13:16 GMT +323 January 2018
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    The United States of Europe: Towards Independence or Dependency?

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    Andrew Korybko
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    The leader of Germany's Social Democratic Party Martin Schulz called for a "United States of Europe" by 2025, and while his idea could in theory improve the continent's independent standing in an increasingly competitive world, it would certainly come at the expense of state sovereignty.

    Schulz offered up his vision late last week because he said that this was the only way to counter rising skepticism within the bloc, adding that EU members who reject any future federalization treaty should end up leaving the union. As could be expected, his proposal was met with an outcry of condemnation from various corners of Europe who argued that it was asking for too much, too soon, and at too wrong of a moment in the aftermath of Brexit.

    Surprisingly, however, even some politicians in prevalently liberal Germany were against it too, particularly those in Chancellor Angela Merkel's party. The Christian Democratic Union is worried that this radical move could further alienate the electorate, which is a serious concern because of the possibility that new elections might be called if the party doesn't enter into a governing coalition with the Social Democrats. The concept of a "United States of Europe", as expressed by Schulz, implies the creation of a cohesive American-like superstate, albeit one which takes the idea of a "two-speed Europe" to an extreme by excluding EU members who refuse to join.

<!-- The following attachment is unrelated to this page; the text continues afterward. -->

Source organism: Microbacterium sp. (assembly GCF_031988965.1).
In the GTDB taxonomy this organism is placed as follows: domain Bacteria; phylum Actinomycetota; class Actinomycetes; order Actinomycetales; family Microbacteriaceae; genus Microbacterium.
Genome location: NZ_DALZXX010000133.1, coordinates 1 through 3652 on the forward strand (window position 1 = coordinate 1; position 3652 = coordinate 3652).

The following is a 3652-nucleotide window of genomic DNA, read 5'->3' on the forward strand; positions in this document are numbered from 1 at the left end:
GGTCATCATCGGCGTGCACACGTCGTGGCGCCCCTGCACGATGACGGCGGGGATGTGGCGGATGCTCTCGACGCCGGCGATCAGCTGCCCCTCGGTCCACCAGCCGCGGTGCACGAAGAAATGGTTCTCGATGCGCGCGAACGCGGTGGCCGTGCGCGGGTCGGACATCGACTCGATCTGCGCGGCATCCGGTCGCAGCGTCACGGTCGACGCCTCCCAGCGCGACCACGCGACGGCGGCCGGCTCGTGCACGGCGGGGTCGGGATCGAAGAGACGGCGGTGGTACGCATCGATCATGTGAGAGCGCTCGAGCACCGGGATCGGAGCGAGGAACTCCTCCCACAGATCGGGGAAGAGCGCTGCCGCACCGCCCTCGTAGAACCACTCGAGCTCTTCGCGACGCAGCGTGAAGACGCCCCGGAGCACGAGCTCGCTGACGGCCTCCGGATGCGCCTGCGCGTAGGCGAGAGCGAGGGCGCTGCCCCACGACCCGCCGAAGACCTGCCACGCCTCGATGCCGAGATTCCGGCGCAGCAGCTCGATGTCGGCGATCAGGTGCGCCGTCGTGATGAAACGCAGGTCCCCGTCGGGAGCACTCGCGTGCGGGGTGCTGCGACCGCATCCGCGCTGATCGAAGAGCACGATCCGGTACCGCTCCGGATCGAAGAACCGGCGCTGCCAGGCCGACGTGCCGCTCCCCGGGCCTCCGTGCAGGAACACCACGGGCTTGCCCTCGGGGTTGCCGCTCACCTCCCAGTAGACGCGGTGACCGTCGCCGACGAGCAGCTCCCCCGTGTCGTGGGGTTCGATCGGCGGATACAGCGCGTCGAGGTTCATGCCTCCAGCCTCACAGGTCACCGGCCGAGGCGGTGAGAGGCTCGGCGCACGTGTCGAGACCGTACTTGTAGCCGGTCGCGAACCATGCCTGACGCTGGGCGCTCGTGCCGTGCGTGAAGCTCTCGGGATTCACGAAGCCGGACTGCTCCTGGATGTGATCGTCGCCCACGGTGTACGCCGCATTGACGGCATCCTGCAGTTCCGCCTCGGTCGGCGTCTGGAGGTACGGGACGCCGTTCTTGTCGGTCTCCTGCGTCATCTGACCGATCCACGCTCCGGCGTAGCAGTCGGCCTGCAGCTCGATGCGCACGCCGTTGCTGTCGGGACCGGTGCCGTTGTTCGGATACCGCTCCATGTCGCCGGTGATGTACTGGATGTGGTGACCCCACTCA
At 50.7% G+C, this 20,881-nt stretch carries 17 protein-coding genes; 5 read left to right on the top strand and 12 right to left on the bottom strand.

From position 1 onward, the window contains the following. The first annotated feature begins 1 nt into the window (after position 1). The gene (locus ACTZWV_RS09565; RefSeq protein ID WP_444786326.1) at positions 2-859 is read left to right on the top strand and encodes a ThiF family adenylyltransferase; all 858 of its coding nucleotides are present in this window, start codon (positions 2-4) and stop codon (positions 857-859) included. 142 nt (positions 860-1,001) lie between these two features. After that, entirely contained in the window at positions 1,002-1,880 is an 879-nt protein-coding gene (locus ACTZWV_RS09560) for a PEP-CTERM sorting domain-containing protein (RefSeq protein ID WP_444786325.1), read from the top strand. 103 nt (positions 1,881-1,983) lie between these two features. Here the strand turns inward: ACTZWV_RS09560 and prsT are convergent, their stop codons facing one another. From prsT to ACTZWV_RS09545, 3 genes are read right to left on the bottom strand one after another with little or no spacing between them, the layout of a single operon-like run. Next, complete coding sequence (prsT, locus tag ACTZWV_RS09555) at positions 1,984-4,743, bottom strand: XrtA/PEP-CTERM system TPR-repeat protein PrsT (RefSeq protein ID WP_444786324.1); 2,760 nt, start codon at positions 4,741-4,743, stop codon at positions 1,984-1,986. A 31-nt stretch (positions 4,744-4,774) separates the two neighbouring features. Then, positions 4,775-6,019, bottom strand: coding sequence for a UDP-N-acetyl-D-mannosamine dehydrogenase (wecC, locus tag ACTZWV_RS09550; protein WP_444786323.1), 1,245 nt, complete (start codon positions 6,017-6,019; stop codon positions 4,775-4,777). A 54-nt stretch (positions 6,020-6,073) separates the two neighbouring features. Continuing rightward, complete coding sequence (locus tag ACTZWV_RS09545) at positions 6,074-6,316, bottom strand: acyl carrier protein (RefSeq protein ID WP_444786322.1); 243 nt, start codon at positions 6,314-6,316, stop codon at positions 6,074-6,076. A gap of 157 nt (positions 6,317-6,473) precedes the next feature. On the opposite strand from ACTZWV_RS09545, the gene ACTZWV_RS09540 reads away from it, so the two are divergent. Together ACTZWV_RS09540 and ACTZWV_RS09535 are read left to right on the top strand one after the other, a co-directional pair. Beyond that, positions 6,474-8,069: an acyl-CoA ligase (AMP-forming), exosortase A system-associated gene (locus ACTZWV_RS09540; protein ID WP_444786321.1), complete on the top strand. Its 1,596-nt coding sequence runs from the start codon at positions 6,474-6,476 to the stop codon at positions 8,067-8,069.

If ever implemented in practice, this would definitely enable more rapid and centralized decision making, and it could also allow Germany to relieve itself of the financial burden that Berlin has been shouldering for hitherto self-interested reasons on behalf of some of the EU's poorer members. In addition, the "United States of Europe" would naturally have its own "EU Army" as well. The problem with all of this, however, is that it would destroy the concept of sovereign states in the ideological quest to craft a superstate and thus make all of the previously independent states dependent on a single authority.

    In response, it's natural that many of the sovereignty-supporting states of the Polish-led "Three Seas Initiative" in Central and Eastern Europe would vehemently oppose any progress on this front, and with Schulz suggesting that all naysayers be kicked out of the EU, this career Europhile might inadvertently be laying the basis for the bloc's outright collapse.

    Michael Schäfer, journalist and novelist from Germany, former 20-year-long member of the SPD and an actual member of DIE LINKE (the Left) party, and Gabriela Morgado, Lisbon-based political commentator, commented on the issue.

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    Social Democratic Party of Germany (SPD), European Union, Martin Schulz, Germany, Europe
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